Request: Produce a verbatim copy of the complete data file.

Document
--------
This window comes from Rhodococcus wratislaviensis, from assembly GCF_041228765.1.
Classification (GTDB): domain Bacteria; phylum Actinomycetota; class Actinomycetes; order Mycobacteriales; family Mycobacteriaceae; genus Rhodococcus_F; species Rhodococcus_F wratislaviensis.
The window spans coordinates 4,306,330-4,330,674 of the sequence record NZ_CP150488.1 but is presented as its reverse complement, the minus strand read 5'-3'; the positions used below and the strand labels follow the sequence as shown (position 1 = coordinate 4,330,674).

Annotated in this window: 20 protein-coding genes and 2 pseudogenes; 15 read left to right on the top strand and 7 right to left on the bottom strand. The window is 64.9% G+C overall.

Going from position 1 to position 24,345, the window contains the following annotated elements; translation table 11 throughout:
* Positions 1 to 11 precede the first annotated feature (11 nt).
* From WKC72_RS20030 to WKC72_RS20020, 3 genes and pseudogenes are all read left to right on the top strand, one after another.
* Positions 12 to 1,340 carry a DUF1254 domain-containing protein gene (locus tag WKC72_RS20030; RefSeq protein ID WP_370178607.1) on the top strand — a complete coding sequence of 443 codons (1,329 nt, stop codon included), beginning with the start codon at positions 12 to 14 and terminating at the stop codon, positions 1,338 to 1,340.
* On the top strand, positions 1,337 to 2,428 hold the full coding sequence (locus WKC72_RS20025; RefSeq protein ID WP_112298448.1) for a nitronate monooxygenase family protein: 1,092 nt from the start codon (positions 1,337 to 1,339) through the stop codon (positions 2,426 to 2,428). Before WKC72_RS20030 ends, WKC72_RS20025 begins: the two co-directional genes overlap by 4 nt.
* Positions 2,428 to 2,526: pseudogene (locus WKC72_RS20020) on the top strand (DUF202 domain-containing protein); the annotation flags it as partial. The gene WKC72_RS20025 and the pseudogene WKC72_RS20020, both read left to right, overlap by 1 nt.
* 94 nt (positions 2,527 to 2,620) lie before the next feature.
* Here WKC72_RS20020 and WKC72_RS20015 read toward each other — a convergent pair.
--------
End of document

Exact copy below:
This window comes from Rhodococcus wratislaviensis, from assembly GCF_041228765.1.
Classification (GTDB): domain Bacteria; phylum Actinomycetota; class Actinomycetes; order Mycobacteriales; family Mycobacteriaceae; genus Rhodococcus_F; species Rhodococcus_F wratislaviensis.
The window spans coordinates 4,306,330-4,330,674 of the sequence record NZ_CP150488.1 but is presented as its reverse complement, the minus strand read 5'-3'; the positions used below and the strand labels follow the sequence as shown (position 1 = coordinate 4,330,674).

Annotated in this window: 20 protein-coding genes and 2 pseudogenes; 15 read left to right on the top strand and 7 right to left on the bottom strand. The window is 64.9% G+C overall.

Going from position 1 to position 24,345, the window contains the following annotated elements; translation table 11 throughout:
* Positions 1 to 11 precede the first annotated feature (11 nt).
* From WKC72_RS20030 to WKC72_RS20020, 3 genes and pseudogenes are all read left to right on the top strand, one after another.
* Positions 12 to 1,340 carry a DUF1254 domain-containing protein gene (locus tag WKC72_RS20030; RefSeq protein ID WP_370178607.1) on the top strand — a complete coding sequence of 443 codons (1,329 nt, stop codon included), beginning with the start codon at positions 12 to 14 and terminating at the stop codon, positions 1,338 to 1,340.
* On the top strand, positions 1,337 to 2,428 hold the full coding sequence (locus WKC72_RS20025; RefSeq protein ID WP_112298448.1) for a nitronate monooxygenase family protein: 1,092 nt from the start codon (positions 1,337 to 1,339) through the stop codon (positions 2,426 to 2,428). Before WKC72_RS20030 ends, WKC72_RS20025 begins: the two co-directional genes overlap by 4 nt.
* Positions 2,428 to 2,526: pseudogene (locus WKC72_RS20020) on the top strand (DUF202 domain-containing protein); the annotation flags it as partial. The gene WKC72_RS20025 and the pseudogene WKC72_RS20020, both read left to right, overlap by 1 nt.
* 94 nt (positions 2,527 to 2,620) lie before the next feature.
* Here WKC72_RS20020 and WKC72_RS20015 read toward each other — a convergent pair.